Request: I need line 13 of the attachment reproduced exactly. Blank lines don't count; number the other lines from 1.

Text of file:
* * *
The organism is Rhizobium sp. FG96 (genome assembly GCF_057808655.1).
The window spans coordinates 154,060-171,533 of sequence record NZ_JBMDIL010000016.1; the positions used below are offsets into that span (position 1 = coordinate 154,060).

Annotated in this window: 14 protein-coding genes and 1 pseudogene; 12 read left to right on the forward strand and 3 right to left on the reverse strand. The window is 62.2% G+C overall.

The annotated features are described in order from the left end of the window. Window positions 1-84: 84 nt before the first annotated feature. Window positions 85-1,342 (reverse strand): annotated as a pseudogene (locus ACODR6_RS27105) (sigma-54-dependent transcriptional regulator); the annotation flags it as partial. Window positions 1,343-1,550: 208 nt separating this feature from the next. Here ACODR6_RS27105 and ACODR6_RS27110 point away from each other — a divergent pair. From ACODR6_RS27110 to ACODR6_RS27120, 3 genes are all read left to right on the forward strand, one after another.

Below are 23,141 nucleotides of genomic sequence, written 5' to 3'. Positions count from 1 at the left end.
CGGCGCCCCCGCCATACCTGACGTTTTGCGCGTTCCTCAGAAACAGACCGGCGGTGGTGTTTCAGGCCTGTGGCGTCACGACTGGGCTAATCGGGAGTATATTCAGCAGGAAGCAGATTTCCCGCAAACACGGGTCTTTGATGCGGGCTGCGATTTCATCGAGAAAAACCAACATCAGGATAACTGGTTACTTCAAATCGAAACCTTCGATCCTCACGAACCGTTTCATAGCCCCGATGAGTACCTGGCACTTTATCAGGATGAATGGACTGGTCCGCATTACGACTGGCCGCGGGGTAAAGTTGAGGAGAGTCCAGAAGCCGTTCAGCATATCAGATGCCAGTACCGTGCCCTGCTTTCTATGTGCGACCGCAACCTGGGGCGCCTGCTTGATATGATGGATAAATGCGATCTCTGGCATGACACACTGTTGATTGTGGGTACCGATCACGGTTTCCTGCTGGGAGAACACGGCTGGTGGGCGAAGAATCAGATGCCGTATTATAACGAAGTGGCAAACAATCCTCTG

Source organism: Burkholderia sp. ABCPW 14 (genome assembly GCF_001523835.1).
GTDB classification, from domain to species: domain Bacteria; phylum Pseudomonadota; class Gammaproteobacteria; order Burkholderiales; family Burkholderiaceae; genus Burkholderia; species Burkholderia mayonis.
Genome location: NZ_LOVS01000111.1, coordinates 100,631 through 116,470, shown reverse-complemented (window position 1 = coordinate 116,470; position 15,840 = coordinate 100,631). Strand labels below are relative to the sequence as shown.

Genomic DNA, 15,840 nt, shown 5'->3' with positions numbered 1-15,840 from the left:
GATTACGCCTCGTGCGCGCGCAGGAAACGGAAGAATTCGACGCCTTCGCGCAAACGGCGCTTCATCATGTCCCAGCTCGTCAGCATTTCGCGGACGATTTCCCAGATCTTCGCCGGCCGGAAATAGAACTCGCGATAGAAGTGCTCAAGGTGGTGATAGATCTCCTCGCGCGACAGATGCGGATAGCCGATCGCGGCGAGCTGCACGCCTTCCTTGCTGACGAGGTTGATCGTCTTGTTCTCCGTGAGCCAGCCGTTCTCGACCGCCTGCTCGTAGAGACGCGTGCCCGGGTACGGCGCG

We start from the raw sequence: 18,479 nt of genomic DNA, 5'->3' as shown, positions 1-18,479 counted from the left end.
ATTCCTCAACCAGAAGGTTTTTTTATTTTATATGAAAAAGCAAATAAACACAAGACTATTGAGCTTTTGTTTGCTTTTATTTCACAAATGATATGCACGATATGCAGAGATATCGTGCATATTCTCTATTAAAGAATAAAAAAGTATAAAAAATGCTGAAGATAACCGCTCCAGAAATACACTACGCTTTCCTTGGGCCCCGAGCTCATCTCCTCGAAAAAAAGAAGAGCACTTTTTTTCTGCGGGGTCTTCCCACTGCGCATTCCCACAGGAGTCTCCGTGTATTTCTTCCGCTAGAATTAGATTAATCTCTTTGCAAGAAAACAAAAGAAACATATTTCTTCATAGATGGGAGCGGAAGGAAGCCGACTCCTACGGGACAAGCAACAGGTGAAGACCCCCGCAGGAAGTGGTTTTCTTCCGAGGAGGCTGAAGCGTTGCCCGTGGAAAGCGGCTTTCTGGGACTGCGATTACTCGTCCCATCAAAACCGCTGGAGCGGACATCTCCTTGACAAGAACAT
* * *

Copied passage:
ATTCCTCAACCAGAAGGTTTTTTTATTTTATATGAAAAAGCAAATAAACACAAGACTATTGAGCTTTTGTTTGCTTTTATTTCACAAATGATATGCACGATATGCAGAGATATCGTGCATATTCTCTATTAAAGAATAAAAAAGTATAAAAAATGCTGAAGATAACCGCTCCAGAAATACACTACGCTTTCCTTGGGCCCCGAGCTCATCTCCTCGAAAAAAAGAAGAGCACTTTTTTTCTGCGGGGTCTTCCCACTGCGCATTCCCACAGGAGTCTCCGTGTATTTCTTCCGCTAGAATTAGATTAATCTCTTTGCAAGAAAACAAAAGAAACATATTTCTTCATAGATGGGAGCGGAAGGAAGCCGACTCCTACGGGACAAGCAACAGGTGAAGACCCCCGCAGGAAGTGGTTTTCTTCCGAGGAGGCTGAAGCGTTGCCCGTGGAAAGCGGCTTTCTGGGACTGCGATTACTCGTCCCATCAAAACCGCTGGAGCGGACATCTCCTTGACAAGAACAT